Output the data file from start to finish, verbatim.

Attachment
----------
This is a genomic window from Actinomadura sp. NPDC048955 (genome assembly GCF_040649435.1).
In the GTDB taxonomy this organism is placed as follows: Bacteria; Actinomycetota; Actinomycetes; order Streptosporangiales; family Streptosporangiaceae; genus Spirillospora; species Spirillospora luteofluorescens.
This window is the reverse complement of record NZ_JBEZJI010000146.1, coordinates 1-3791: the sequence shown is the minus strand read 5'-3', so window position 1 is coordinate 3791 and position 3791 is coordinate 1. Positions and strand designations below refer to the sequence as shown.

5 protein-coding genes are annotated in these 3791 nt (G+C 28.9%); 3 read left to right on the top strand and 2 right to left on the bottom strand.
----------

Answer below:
This is a genomic window from Actinomadura sp. NPDC048955 (genome assembly GCF_040649435.1).
In the GTDB taxonomy this organism is placed as follows: Bacteria; Actinomycetota; Actinomycetes; order Streptosporangiales; family Streptosporangiaceae; genus Spirillospora; species Spirillospora luteofluorescens.
This window is the reverse complement of record NZ_JBEZJI010000146.1, coordinates 1-3791: the sequence shown is the minus strand read 5'-3', so window position 1 is coordinate 3791 and position 3791 is coordinate 1. Positions and strand designations below refer to the sequence as shown.

5 protein-coding genes are annotated in these 3791 nt (G+C 28.9%); 3 read left to right on the top strand and 2 right to left on the bottom strand.